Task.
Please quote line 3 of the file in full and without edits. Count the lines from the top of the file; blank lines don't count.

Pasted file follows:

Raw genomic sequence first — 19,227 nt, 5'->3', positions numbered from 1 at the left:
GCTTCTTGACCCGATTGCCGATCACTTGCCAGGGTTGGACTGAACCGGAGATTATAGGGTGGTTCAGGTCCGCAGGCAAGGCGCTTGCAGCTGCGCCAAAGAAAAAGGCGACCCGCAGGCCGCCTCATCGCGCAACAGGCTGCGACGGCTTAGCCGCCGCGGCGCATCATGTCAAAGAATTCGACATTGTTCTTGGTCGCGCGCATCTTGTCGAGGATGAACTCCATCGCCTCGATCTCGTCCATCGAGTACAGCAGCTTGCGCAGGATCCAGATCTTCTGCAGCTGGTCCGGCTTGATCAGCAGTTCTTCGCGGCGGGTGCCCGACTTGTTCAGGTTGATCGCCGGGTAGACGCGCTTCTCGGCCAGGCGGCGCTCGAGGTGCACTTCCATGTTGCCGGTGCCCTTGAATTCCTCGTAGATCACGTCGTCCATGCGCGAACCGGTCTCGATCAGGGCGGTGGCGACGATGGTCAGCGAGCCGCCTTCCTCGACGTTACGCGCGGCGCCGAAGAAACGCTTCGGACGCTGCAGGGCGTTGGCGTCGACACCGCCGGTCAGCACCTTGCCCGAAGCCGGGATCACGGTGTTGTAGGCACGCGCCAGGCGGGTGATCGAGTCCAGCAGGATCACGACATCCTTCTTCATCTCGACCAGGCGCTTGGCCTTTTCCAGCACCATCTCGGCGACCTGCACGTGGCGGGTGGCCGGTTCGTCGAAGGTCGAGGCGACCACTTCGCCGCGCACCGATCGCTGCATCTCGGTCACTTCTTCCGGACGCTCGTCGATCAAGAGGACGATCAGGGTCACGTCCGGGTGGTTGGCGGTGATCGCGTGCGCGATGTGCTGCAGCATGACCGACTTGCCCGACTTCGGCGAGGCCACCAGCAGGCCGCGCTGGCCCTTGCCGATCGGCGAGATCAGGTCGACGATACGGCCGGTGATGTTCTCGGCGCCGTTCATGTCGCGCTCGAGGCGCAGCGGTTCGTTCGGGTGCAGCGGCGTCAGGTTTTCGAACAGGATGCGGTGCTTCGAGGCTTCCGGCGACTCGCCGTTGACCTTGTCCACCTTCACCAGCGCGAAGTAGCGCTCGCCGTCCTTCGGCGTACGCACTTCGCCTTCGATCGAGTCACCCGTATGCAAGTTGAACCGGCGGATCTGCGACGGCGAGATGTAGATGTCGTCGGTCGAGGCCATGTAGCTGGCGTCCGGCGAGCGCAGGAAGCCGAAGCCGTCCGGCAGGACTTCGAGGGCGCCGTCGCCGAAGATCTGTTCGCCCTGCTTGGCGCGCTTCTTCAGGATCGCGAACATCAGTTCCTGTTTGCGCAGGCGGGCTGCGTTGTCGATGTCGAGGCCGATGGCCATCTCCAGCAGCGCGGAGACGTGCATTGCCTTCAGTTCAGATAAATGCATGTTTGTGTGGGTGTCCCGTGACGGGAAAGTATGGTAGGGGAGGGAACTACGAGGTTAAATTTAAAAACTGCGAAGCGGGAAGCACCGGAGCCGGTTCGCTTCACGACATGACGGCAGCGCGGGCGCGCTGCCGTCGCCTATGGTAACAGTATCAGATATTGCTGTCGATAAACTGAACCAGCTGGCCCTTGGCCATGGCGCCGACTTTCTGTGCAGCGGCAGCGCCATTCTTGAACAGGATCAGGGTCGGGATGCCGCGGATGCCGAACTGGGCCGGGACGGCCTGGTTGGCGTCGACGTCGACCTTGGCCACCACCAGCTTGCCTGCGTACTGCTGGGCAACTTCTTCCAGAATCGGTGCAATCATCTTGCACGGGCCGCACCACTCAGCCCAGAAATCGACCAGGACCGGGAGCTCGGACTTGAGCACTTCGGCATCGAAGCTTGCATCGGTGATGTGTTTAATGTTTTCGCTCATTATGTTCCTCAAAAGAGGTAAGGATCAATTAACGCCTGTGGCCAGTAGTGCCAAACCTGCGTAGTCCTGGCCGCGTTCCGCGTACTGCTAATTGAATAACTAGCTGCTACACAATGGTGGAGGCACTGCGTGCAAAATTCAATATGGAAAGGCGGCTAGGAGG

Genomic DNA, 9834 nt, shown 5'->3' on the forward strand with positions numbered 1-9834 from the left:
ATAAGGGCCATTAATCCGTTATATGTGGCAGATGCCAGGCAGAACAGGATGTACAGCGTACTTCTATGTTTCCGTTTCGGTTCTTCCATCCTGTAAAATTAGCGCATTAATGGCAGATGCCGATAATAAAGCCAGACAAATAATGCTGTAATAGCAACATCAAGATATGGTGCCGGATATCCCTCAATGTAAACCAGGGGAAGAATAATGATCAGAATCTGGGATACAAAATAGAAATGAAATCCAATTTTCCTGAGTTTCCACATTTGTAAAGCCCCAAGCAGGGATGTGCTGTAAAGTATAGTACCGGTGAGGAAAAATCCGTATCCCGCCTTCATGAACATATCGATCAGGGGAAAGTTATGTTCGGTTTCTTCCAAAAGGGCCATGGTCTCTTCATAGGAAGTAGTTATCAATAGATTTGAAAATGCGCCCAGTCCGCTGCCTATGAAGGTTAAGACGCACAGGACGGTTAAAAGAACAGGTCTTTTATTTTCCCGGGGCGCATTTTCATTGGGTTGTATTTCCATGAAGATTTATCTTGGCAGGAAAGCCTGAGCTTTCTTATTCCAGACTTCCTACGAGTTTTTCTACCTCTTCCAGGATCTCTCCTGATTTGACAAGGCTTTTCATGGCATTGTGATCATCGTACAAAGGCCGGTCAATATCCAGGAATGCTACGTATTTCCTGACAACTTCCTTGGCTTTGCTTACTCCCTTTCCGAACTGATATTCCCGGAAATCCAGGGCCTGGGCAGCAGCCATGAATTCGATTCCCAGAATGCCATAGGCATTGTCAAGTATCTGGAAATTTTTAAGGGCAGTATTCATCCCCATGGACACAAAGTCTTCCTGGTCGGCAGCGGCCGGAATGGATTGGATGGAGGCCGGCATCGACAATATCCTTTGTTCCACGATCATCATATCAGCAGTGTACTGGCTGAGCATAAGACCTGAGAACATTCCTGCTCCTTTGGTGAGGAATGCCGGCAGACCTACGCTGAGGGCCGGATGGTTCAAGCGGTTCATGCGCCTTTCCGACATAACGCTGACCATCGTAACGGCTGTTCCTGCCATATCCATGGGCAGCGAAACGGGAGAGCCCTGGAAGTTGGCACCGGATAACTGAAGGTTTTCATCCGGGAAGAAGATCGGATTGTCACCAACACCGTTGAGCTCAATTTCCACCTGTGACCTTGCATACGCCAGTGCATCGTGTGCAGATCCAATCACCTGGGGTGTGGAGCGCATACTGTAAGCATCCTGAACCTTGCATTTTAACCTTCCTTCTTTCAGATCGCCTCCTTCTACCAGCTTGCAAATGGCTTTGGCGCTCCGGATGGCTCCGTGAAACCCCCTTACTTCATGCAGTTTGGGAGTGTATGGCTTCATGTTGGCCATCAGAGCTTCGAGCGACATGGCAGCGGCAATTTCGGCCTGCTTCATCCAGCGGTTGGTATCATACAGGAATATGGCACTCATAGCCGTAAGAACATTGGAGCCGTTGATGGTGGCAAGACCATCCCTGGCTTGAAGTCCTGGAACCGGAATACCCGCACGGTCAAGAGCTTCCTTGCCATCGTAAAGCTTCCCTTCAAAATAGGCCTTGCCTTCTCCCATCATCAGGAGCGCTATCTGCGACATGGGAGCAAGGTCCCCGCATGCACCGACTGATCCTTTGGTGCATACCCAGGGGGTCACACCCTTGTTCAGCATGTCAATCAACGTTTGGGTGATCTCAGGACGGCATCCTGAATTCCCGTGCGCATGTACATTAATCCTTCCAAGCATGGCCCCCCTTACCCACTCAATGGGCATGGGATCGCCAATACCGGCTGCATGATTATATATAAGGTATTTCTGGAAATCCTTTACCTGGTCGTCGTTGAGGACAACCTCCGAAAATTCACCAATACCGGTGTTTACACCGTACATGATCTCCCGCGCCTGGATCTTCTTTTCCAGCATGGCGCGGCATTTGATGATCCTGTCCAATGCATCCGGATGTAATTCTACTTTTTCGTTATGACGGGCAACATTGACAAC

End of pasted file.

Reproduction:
Genomic DNA, 9834 nt, shown 5'->3' on the forward strand with positions numbered 1-9834 from the left: